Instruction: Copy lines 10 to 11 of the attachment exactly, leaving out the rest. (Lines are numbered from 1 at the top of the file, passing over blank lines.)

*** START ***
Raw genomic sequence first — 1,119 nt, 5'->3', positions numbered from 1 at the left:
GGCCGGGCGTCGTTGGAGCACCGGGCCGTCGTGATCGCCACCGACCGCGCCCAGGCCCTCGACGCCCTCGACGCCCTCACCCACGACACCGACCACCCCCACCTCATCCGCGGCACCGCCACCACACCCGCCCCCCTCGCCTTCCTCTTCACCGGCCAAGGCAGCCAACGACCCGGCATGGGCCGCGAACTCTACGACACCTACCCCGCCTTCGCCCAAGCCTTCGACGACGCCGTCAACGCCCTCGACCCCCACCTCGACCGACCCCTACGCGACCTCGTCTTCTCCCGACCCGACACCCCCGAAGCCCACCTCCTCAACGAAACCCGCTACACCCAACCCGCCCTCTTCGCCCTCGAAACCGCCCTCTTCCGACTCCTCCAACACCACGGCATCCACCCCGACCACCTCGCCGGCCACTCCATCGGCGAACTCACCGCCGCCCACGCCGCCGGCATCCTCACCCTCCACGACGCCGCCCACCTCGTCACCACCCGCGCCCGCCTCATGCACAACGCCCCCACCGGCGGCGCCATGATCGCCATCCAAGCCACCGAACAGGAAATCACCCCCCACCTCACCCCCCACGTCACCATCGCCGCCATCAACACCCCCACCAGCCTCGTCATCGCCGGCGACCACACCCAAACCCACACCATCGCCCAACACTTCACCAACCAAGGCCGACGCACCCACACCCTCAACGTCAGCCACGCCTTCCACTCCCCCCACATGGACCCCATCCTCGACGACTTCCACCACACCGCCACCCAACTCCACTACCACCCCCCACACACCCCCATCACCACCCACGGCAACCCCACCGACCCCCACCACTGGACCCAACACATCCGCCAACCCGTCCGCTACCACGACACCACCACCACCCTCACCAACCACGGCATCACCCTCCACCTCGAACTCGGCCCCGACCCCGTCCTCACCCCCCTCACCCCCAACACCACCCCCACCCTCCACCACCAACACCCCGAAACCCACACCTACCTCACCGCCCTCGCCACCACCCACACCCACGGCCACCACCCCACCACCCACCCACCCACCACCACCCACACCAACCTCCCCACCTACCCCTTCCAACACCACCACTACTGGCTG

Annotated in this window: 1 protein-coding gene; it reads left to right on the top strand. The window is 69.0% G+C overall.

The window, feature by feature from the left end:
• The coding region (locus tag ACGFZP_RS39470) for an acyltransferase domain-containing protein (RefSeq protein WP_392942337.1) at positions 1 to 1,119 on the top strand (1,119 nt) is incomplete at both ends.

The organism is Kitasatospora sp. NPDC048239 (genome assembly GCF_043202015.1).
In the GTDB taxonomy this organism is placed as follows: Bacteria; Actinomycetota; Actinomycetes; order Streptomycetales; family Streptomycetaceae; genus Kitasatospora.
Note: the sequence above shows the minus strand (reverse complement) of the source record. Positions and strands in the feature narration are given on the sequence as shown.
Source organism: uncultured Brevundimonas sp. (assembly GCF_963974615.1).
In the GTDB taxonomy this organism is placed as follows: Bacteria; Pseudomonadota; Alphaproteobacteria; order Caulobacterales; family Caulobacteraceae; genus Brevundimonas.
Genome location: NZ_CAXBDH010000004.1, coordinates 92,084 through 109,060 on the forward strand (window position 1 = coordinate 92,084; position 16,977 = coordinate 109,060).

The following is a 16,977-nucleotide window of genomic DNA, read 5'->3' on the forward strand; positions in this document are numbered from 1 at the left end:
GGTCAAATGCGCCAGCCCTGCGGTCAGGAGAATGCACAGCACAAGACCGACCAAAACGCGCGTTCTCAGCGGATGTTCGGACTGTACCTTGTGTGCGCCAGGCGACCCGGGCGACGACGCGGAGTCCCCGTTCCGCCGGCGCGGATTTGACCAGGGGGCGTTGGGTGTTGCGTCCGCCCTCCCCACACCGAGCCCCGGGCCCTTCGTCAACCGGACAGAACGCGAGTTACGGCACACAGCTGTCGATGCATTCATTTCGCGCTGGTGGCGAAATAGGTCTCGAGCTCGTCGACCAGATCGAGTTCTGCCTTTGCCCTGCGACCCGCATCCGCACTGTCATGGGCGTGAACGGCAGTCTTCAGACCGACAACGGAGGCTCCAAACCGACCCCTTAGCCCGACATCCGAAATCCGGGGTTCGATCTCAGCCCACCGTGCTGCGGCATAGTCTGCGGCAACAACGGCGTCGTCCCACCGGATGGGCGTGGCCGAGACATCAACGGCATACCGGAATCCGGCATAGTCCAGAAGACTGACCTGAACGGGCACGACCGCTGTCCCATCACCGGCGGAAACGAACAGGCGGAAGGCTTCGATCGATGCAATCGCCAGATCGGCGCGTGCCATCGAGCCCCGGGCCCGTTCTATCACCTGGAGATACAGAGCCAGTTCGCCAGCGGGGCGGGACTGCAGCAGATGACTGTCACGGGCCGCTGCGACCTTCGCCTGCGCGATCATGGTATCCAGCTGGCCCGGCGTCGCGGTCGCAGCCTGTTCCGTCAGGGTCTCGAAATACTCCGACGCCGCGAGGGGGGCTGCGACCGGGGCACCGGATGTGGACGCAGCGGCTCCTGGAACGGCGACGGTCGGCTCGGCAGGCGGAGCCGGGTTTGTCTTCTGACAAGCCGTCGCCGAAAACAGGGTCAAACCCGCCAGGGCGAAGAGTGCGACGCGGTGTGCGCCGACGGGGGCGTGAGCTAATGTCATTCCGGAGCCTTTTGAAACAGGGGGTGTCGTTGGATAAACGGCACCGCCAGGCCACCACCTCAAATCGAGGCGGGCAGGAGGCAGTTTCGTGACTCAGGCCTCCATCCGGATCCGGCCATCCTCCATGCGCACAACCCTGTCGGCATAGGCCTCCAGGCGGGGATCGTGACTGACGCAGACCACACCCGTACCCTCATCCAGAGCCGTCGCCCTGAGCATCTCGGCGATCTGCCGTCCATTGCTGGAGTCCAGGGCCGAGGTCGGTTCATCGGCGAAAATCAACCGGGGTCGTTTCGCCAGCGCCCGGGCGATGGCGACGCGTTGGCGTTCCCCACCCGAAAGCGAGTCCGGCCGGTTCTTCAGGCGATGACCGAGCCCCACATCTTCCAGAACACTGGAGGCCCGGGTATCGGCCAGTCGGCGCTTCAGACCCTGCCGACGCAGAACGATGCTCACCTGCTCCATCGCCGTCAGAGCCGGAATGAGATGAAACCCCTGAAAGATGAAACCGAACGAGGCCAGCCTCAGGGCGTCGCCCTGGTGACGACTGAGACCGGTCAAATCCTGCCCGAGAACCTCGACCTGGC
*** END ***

In the GTDB taxonomy this organism is placed as follows: Bacteria; Pseudomonadota; Alphaproteobacteria; order Caulobacterales; family Caulobacteraceae; genus Brevundimonas.
Genome location: NZ_CAXBDH010000004.1, coordinates 92,084 through 109,060 on the forward strand (window position 1 = coordinate 92,084; position 16,977 = coordinate 109,060).